My partner and I lived in a 2 BR, bottom floor unrenovated flat in Randwick for 6 years. We were good, reliable tenants - so much so that the strata managers ended up using us as their main contact for maintenance issues in the building.
Most of the maintenance done on our flat was handled by the landlord's son, who freely admitted that his father believed in letting his properties stay in a decrepit state. Our landlord was using rent money from these rundown properties to fund his retirement.
During our tenancy the landlord increased our rent by an excessive amount each year - way above CPI. We would try to renegotiate each rent rise to a more affordable amount, but he would often refuse outright. After contacting Fair Trading we realised that there is no standard rent increase, or any protections for tenants against excessive rent rises. Our rent increased by 40% over the course of 6 years.
When we moved out in July last year, we spent a full day cleaning the flat. We were extremely thorough, scrubbing the walls, and removing dirt and dust from every nook and cranny. Although it was a mouldy flat, we ensured it was completely clean, despite the fact that it wasn't in great condition when we moved in.
Despite this, the real estate wrote to us with a long list of queries regarding cleanliness and damage. He included photos of old, decaying kitchen cupboards, the stained bath and rusty stove top - all of which were old and decaying when we moved in. We countered the agent's argument with the help of a lawyer.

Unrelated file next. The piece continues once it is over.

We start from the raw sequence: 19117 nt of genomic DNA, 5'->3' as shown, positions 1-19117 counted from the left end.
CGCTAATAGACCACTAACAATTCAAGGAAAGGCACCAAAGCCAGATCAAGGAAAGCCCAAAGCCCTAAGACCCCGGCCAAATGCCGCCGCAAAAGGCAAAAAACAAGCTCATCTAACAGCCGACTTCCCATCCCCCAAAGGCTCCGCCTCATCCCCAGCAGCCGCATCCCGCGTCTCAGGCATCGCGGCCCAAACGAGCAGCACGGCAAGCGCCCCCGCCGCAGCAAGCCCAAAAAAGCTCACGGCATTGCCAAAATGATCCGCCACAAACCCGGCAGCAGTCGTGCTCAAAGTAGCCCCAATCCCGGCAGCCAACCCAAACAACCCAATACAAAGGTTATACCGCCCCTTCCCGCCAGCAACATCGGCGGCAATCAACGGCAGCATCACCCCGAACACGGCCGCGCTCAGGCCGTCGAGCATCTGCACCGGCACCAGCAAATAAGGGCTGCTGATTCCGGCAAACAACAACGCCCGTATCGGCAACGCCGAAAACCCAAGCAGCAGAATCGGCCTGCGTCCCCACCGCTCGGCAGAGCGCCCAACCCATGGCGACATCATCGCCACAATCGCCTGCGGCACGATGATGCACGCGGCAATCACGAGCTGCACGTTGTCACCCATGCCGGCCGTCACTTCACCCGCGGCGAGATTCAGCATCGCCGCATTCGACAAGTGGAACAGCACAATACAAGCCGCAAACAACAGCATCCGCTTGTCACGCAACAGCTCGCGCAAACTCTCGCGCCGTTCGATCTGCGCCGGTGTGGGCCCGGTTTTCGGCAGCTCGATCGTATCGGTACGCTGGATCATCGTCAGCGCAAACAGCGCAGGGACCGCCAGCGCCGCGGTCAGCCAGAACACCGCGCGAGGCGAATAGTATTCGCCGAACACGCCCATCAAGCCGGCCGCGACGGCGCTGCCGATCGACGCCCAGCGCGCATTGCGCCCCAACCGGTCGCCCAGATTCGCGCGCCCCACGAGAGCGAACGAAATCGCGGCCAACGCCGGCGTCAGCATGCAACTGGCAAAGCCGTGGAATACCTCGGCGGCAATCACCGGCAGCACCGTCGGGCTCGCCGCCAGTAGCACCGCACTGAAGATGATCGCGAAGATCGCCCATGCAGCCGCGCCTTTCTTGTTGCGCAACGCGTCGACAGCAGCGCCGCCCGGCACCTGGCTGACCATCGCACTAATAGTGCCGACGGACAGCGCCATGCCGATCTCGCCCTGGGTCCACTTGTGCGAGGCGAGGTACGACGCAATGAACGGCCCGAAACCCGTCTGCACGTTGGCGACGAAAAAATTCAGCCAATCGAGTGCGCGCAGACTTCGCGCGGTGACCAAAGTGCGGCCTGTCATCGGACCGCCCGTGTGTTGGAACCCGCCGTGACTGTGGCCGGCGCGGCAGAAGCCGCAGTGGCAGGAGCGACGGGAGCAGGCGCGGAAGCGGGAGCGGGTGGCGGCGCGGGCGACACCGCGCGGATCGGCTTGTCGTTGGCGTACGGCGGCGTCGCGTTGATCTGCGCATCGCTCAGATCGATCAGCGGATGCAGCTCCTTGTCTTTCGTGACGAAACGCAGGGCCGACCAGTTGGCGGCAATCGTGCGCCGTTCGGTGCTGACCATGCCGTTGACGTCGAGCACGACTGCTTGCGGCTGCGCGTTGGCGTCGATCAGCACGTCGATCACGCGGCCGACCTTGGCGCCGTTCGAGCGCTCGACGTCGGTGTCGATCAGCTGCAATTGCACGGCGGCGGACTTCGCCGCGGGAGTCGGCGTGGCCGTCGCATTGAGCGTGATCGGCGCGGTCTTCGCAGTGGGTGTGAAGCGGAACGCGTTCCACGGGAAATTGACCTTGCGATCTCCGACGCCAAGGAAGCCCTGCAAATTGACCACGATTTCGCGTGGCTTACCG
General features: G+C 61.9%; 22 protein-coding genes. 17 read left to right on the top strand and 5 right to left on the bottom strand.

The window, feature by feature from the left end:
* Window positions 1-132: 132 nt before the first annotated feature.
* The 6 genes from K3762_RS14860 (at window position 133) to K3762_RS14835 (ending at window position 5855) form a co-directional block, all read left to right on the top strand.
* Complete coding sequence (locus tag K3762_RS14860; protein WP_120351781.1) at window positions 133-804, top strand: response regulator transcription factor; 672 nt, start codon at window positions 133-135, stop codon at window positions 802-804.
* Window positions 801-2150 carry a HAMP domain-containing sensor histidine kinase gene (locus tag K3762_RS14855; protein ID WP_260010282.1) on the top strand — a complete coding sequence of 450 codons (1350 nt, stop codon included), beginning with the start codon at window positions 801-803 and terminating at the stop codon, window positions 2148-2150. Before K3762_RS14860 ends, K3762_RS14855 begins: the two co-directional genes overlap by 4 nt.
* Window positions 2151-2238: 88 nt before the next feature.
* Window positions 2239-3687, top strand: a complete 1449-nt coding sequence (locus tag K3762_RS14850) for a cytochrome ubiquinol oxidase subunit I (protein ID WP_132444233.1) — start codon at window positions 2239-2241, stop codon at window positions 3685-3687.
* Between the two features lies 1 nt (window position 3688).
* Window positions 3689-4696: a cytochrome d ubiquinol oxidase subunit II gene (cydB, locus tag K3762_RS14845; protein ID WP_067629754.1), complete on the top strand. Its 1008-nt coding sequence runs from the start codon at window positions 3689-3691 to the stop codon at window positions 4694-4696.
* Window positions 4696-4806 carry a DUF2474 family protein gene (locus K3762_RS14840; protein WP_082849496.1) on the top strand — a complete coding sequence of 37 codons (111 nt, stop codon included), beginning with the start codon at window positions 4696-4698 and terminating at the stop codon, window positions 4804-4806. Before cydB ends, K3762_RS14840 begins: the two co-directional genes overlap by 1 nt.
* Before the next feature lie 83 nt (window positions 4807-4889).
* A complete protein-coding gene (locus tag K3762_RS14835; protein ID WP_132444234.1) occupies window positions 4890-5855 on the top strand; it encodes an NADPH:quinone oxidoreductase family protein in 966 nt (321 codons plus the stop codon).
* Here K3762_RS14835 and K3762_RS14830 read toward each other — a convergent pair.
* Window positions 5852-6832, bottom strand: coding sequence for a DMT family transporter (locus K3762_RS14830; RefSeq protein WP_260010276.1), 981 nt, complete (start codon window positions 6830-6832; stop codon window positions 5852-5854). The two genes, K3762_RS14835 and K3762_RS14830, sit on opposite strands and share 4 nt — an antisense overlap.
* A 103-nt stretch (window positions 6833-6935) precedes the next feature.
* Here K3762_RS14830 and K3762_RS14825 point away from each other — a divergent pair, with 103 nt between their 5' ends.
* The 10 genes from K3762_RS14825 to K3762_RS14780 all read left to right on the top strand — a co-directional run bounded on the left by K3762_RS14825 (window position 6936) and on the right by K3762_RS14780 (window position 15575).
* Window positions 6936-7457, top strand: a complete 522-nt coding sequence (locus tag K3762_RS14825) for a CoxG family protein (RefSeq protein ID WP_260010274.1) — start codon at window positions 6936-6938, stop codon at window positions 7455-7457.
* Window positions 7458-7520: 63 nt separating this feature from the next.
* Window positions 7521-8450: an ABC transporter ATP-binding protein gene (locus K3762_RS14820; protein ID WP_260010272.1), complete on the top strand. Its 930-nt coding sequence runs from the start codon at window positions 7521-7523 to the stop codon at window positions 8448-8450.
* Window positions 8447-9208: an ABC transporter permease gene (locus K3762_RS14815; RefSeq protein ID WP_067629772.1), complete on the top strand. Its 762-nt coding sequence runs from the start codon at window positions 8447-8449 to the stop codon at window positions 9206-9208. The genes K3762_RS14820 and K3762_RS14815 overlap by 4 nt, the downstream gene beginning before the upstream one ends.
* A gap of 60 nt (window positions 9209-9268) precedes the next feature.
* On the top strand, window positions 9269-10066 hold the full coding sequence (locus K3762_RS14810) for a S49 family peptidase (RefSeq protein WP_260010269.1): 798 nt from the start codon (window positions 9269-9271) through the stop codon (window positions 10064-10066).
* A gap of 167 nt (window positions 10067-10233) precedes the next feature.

The legal advice we received was that as long as we left the property as clean as possible, allowing for fair wear and tear according to clause 13.4 for the Residential Tenancy agreement, we should expect our full bond to be refunded without delay.
The Real Estate wanted us to admit that we didn't use the commercial cleaners they had recommended. Essentially, they were arguing that without commercial cleaning (using the company they had a relationship with) they would take money from our bond for cleaning. Our lawyer told us that the real estate agency would most likely pocket that money themselves and not use it for cleaning anyway!
I spoke to Fair Trading who recommended applying directly to the bond board for our bond. That way it was up to the real estate agent to dispute our claim. They would have to be prepared with evidence for the Tribunal. We sent our bond reclaim form to Fair Trading and waited for a few weeks. We didn't hear from the real estate agency again, and after a few weeks we were refunded our full bond.
What I learnt -
- Commercial cleaning is not compulsory for a full bond refund
- Fair wear and tear must be taken in account by the agency and landlord
- The Rental Bond Board has your bond money and you can apply for the refund directly. Don't be intimidated into thinking you have to go through the agency to get your money back
Our lawyer told us that it's common practice now for agents to claim bond money at the end of a lease, regardless of whether there's really anything wrong with a property. I can only imagine how many people lose hundreds of dollars, just because they're not in a position to stand up for themselves against an unfair claim.